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"Droodle Me This ... ": Pictorial Declarations and the American Dream Maria Teresa Agozzino

Renowned and revered folklorist Alan Dundes advocates the study of worldview, which he defines as "the way a people perceives the world and its place in it" ("Pecking Chickens" 83). As uncensored empirical data, folklore provides a depth and range of oral, customary, and material texts that are embedded with the complexities of views of the world. Recognizing that worldview "permeates all aspects of a given culture" and that "the pattern of the whole is to be found even in that whole's smallest part," Dundes suggests it would be more manageable methodologically to examine microcosms and in turn correlate them with their "isomorphically parallel" macrocosms.

Droodles, non-oral drawn riddles, present unusual points of view (Brunvand, Study 125-26). Known also as visual riddles (Abrahams and Dundes) and visual descriptive riddles (Roemer, "Riddles" 629), though seemingly trivial and fleeting forms, traditional droodles are typically loaded with familiar stereotypes and contemporary concerns. Cultural norms and values, as well as social and political tensions, are encased in entertaining and challenging pictoric forms; a few unsophisticated pen strokes can trigger an intertextual catalog of signifiers.

In this paper, I shall discuss the functions of folklore in contemporary American culture and demonstrate how an examination of one minor folklore genre can enlighten our perception of the American dream. [1] I shall limit my focus to viewing texts in a generalized American context, glossing over local, regional, and demographic issues; neither shall I account for the roles of individuals, performance, reception, rites of passage, and style. My data is drawn from the University of California, Berkeley Folklore Archive; the collections housed in Kroeber Hall are the depository of more than forty years worth of student collecting. In line with Dundes' constant call, not only for identification, but more critically, for interpretation, the Berkeley collection encapsulates his insistence on adhering to accurate data collecting methodology, which includes thorough details of text, texture, and context (Agozzino, "Celebrating" 136). [2]

Folklore in American Studies

Folklorists contend that you cannot begin to understand a culture without considering all the levels of culture; all the cultural outpourings and products. American Studies has typically focused on history, high and popular literature, and popular culture, and Folkloristics has often found itself relegated to the ranks of fallacy and obsolescence.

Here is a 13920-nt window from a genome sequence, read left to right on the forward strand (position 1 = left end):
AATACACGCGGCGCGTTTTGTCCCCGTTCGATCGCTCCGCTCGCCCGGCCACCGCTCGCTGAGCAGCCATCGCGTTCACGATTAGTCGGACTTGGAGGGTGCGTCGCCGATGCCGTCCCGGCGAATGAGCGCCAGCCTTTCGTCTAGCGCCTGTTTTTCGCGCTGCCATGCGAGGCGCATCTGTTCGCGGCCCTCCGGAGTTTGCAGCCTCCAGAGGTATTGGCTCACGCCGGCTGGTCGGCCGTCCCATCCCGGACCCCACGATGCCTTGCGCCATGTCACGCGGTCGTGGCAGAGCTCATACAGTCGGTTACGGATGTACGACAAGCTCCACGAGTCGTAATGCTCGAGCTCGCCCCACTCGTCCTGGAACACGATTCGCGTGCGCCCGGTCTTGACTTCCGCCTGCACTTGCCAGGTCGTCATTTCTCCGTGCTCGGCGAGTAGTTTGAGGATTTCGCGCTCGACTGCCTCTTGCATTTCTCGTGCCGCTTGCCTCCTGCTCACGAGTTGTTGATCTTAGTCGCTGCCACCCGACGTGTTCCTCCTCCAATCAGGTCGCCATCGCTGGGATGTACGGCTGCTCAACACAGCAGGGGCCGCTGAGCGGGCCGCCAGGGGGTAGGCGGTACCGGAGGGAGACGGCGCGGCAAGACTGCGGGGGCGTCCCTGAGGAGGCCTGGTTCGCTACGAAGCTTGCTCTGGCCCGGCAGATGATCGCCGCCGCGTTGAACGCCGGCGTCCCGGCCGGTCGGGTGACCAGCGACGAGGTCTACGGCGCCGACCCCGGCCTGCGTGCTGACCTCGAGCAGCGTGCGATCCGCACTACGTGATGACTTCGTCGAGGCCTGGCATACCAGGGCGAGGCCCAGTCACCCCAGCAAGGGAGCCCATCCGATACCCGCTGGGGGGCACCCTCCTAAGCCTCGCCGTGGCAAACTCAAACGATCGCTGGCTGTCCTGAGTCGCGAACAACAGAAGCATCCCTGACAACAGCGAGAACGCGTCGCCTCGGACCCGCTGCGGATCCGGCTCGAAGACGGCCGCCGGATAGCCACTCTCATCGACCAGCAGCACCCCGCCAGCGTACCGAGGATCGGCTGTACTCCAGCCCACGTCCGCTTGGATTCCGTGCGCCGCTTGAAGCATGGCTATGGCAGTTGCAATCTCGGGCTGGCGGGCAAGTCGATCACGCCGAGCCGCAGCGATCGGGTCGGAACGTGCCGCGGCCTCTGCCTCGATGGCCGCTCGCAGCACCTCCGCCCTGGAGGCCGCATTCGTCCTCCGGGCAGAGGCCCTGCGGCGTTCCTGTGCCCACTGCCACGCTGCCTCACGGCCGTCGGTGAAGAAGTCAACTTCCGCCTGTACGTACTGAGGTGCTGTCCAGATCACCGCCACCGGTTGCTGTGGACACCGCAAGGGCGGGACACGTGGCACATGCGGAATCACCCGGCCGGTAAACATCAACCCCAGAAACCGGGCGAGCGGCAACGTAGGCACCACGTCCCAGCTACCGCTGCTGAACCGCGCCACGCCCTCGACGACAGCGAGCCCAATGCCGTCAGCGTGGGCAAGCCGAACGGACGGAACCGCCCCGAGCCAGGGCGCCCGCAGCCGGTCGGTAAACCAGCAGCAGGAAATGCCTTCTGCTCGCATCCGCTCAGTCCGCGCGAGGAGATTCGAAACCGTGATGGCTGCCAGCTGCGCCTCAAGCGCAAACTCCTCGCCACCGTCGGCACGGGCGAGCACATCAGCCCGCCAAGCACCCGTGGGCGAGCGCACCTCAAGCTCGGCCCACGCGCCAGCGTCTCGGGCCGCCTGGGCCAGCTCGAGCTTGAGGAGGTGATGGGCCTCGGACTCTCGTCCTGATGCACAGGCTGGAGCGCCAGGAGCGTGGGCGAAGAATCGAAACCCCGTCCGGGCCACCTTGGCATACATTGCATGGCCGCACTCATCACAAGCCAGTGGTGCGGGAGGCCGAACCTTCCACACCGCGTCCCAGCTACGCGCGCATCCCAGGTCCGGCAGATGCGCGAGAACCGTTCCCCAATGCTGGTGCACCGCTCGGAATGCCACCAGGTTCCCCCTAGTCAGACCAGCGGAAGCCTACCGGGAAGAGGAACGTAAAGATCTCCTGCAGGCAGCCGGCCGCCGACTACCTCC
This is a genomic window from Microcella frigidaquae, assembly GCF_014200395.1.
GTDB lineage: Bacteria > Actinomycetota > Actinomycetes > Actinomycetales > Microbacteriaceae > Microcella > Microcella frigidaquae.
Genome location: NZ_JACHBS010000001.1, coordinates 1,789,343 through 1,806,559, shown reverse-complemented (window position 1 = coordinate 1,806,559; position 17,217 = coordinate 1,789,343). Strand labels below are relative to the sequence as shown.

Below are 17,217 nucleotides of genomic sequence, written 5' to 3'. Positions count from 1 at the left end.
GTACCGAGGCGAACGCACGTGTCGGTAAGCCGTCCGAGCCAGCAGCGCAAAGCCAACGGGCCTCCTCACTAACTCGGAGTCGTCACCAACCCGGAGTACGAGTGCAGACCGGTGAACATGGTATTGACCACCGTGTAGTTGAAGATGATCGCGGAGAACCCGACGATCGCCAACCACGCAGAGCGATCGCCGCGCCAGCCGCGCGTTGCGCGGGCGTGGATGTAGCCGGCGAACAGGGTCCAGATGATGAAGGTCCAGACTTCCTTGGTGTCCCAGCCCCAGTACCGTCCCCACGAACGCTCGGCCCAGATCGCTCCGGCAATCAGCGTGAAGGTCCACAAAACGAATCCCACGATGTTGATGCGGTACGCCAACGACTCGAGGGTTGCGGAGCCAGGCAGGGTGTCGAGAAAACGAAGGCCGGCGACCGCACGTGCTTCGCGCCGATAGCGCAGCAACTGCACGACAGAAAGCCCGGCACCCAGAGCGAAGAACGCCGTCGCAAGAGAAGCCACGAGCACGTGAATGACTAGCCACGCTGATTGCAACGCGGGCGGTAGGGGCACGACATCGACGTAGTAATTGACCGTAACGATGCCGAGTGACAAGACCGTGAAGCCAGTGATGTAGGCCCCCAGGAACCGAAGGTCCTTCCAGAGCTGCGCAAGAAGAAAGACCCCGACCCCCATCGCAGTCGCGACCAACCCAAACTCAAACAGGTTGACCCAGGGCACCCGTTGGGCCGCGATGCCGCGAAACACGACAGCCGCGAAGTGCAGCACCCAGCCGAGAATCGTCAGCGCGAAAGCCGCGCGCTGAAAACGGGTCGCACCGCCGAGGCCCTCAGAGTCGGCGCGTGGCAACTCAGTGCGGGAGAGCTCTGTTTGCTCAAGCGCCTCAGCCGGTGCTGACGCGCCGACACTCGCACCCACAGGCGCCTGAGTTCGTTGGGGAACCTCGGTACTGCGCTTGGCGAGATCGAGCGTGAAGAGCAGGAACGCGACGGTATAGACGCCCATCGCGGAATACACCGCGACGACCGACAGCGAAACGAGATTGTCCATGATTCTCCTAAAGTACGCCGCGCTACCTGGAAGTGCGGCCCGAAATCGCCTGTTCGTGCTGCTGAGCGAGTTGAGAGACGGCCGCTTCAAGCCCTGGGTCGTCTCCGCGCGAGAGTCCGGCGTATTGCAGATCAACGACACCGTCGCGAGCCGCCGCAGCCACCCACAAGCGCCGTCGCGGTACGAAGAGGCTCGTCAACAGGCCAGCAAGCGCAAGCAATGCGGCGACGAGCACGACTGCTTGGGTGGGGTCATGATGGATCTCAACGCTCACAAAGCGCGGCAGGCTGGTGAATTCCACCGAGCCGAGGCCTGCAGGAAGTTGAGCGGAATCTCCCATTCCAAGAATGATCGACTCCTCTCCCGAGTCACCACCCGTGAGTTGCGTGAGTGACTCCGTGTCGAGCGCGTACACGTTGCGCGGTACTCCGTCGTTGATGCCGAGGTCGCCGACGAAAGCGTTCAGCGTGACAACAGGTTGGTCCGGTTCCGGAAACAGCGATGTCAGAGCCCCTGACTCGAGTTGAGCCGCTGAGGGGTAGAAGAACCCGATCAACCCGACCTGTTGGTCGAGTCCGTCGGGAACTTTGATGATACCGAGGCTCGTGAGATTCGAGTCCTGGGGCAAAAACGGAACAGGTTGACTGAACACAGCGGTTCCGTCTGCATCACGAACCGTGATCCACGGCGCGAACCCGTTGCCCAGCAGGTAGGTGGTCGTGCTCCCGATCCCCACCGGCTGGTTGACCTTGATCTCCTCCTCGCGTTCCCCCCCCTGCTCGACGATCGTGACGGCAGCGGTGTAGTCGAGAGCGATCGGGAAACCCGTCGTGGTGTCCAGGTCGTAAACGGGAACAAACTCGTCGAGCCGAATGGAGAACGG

A dynamic and multiform phenomenon, folklore persists to compensate for a lack, as a socially-sanctioned release of tension, to uphold cultural norms and to maintain conformity to accepted patterns of behavior, and to validate beliefs and justify the rituals and institutions to those who perform them (Bascom). Thus, folklore is loaded with social, cultural, economic, and political content and commentary. William Bascom explains the inherent paradox, "While [folklore] plays a vital role in transmitting and maintaining the institutions of a culture and in forcing the individual to conform to them, at the same time it provides socially approved outlets for the repressions which these same institutions impose upon him [or her]" (298). Folklore, therefore, reflects the very real but unsavory realities of culture such as sexism and racism, framed against a backdrop of societal expectations and human conditions. In this manner, contemporary texts emerge and adapt in response to contemporary concerns: consider the American contemporary legend cycles of the World of AIDS, Kentucky Fried Rat, and razor blades in trick-o-treat apples that make conscious an uncon- scious fear of the possible consequences of interaction with strangers in an increasingly globalized American society. As the vehicle for communication of a group's collective identity and of its cultural symbols (Dundes, "Defining" 8), folklore provides an invaluable culturally relative data base; an essential complement to all cultural studies. Furthermore, "no genre of folklore is so trivial or so insignificant that it cannot provide important data for the study of worldview" (Dundes, "Pecking Chickens" 83). Adopting Dundes' hypothesis, I shall delve into the domain of droodles.